Man sentenced for making false statements to Social Security Administration
Judge also orders man to pay $16,118 in restitution
MADISON, Wis. — A Madison man was sentenced Friday for making false statements to the Social Security Administration.
Shane Plumley, 27, was sentenced by U.S. District Judge William M. Conley to 21 months in prison.
Plumley pleaded guilty to this charge on July 31. Plumley was also ordered to pay $16,118 in restitution, which represents the amount of benefits Plumley received while incarcerated, according to a U.S. Department of Justice news release.
Prosecutors said Plumley had been receiving Supplemental Security Income since 1992. SSI provides a nominal stipend to SSI recipients. Quality control checks, or “redeterminations,” are periodically conducted to ensure a SSI recipient continues to qualify for benefits. Redetermination interviews can be conducted via mail, over the phone or in person interviews with a claimant/recipient.
An incarcerated claimant is not eligible for SSI benefits while imprisoned for more than 30 days.
Plumley was aware he was not entitled to SSI benefits if he was incarcerated for more than 30 days, the DOJ said. He was also aware that he was required to notify the SSA of any period of incarceration greater than 30 days.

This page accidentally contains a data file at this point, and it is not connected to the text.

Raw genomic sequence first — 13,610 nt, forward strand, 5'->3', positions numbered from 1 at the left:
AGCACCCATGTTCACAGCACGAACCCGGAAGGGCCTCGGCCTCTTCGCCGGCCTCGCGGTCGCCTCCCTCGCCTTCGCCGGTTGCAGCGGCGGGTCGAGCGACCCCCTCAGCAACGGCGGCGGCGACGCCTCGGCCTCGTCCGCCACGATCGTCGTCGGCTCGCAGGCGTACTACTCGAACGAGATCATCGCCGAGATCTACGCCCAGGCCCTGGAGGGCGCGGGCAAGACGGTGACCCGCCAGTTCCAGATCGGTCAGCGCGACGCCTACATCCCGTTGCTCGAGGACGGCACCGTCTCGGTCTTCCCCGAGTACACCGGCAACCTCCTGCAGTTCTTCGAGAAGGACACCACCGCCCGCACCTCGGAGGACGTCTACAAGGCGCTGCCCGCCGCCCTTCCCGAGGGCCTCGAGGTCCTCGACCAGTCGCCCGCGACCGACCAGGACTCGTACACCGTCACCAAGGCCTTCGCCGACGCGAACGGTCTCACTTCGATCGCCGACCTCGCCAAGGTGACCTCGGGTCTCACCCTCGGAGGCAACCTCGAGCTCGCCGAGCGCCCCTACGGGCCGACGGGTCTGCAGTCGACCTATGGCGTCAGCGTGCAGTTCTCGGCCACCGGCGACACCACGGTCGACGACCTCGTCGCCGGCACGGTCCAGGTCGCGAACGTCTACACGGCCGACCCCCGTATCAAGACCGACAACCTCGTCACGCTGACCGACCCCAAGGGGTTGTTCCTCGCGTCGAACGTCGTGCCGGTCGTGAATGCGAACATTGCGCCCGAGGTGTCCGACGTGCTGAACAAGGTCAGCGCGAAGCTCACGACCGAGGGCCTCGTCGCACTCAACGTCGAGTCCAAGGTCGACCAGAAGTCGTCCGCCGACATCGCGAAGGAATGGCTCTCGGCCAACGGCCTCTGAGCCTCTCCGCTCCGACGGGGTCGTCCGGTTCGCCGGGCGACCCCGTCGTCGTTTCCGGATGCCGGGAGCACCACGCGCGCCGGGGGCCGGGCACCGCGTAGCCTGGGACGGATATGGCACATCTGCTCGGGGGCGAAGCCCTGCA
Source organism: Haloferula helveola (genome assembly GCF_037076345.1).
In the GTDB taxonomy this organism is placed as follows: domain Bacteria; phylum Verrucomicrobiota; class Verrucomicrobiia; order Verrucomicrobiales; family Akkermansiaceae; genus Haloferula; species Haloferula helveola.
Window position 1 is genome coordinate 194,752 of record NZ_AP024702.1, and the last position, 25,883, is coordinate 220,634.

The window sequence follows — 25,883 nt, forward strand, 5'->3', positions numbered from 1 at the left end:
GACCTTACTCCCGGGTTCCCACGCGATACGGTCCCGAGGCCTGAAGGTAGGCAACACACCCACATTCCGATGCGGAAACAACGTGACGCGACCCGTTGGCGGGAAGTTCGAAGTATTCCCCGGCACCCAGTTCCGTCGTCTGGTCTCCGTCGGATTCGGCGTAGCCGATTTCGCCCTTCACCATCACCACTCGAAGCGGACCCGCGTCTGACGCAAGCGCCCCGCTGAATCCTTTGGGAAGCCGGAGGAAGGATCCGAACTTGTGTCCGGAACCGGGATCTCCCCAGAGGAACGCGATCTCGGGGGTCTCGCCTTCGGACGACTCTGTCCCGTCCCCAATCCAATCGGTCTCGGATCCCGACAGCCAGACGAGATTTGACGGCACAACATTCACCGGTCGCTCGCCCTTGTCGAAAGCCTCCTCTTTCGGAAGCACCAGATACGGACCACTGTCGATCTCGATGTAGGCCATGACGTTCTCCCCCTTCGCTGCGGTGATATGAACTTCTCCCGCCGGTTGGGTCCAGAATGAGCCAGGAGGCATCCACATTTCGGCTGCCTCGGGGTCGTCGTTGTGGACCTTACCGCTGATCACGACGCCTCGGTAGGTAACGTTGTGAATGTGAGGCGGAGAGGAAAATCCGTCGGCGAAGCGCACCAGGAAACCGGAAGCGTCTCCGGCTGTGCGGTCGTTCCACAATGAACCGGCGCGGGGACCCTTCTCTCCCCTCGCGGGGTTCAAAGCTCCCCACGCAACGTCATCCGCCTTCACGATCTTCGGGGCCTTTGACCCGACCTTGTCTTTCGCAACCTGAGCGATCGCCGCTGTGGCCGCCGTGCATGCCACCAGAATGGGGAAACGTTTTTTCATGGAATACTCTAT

Plumley was incarcerated between Dec. 17, 2008, and Dec. 28, 2010. During this time, Plumley received SSI benefits totaling $16,118. In late March 2011, the SSA contacted Plumley to conduct a redetermination interview over the phone. The SSA representative asked Plumley if he was incarcerated. Plumley denied being incarcerated.
Plumley’s SSI benefits were direct deposited into his account at a credit union. While incarcerated, Plumley wrote to the credit union and requested that a cashier’s check be sent to him at Jackson Correctional Institution.
The money was then placed in Plumley’s prison account. A cashier’s check from the credit union was deposited into Plumley’s prison account every month.
Plumley said he used the money for phone calls from prison, food and clothes and sending money to his mother and sister.